The Workchop Conversations is an ongoing series of conversations with different players in both the law, tech & justice tech space, sharing about their work and innovative role within the space, promoting access to justice in Africa.
This week, we have Eliz’beth Layeni, an Associate Counsel at The Longe Practice Advisory She is self-driven, a tech-enthusiast who loves researching emerging areas of law and believes in the power of technology to create impactful solutions and contribute to a country’s development. She also has keen interest in cybersecurity, data protection and privacy, intellectual property law, and corporate legal practice.
Could you share your journey into tech lawyering? Were there any pivotal moments?
I knew that in my penultimate year in the University, I had keen interest in Cyber Law. This was not too long following the enactment of the Nigerian Cyber Act 2015. At that time, my perspective of the tech-law ecosystem was very limited and for all I knew, I wanted to be a lawyer that protected the digital and cyber rights of citizens. But taking CISCO courses on cybersecurity and working with key players like Ridwan Oloyede and Mallick Bolakale gave me a clearer picture that there was so much that one could do as a lawyer in the tech ecosystem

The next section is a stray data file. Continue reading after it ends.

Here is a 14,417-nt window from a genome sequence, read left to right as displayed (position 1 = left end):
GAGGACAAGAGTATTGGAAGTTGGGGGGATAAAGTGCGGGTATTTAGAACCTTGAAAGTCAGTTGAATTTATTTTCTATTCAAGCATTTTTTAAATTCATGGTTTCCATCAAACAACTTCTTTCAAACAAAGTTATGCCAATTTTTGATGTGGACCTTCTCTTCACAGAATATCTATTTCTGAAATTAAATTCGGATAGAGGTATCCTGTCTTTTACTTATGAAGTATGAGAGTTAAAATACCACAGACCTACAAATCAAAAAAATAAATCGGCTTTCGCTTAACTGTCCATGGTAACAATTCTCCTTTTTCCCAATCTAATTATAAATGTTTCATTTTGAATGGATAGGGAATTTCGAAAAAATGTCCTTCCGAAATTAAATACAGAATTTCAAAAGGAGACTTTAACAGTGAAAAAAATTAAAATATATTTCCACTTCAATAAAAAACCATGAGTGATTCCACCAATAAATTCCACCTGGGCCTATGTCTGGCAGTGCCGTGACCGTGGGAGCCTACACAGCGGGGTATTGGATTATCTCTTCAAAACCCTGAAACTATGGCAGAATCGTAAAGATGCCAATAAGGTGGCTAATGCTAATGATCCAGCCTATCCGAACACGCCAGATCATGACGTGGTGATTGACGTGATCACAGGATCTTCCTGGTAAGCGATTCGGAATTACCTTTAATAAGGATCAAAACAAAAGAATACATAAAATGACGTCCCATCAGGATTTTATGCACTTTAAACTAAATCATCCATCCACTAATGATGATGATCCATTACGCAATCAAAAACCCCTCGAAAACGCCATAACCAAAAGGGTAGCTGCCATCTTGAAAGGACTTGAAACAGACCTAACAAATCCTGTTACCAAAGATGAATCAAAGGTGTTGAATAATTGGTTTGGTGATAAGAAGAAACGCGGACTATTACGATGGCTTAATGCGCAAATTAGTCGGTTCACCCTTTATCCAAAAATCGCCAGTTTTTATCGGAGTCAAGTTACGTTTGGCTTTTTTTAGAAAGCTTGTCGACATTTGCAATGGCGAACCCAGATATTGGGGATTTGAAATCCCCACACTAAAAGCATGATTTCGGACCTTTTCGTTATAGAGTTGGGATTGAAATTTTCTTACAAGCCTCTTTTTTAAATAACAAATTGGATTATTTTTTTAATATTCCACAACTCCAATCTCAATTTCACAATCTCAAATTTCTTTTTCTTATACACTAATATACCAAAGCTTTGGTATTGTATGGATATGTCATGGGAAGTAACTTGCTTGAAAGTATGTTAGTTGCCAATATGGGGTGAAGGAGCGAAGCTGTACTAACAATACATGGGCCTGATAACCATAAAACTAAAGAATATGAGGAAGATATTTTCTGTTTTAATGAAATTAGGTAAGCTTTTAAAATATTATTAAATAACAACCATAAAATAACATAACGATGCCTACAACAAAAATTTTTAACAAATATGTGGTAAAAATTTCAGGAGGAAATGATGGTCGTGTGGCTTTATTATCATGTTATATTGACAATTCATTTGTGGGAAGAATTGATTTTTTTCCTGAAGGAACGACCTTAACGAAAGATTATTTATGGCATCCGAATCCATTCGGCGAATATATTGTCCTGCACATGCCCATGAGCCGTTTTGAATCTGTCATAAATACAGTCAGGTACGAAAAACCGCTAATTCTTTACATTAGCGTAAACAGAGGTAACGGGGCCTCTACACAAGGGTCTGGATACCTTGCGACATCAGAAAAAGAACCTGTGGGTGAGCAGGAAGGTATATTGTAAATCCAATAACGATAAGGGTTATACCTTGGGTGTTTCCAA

What does your role at The Longe Practice Advisory entail?
As an Associate Counsel with TLP Advisory, I typically help startups and entrepreneurs start, grow and scale their business to be in compliance with the laws and regulations of any jurisdictions they intend to set up in. My role entails providing general advice on compliance matters and advising investors on the best possible means of structuring their investment securities. I also draft and review legal documents just like every other lawyer and advise on fundraising and perform other company secretarial functions.
Could you share a few tips that has helped in your journey so far? Any particular advice to law school aspirants?
Almost everything is an endless learning curve. You realize that the more you open up yourself to learning, the little you know. For me, I tried to take up courses and internship placements that revolved around my area of interest. Having a mentor or some sort sort of guidance as you grow cannot be overemphasized. I would say that budding lawyers should open up themselves to learn as much as they can in their area of interest and inclusive of your learning process is connecting with and following the activities of key players in the ecosystem you’re interested in.
What is your favorite hack for productivity?
My favorite hack(s) for productivity is having a to-do-list, enabling the work mode on my phone, and using my Google Calendar to keep track of my deadlines and activities.
What are you currently watching, listening or reading?
I am currently watching “Red Notice”, “True Story” and “The Harder They Fall”. I am not listening to anything currently, but I am reading “Camino Island” by John Grisham and “A Purpose Driven Life” by Rick Warren.
Funny question, if you had to work, but you didn’t need the money, what would you do?
If I didn’t need the money but I had to work, I would travel the world journaling and still be a Technology Lawyer.
Who would you like to answer these questions?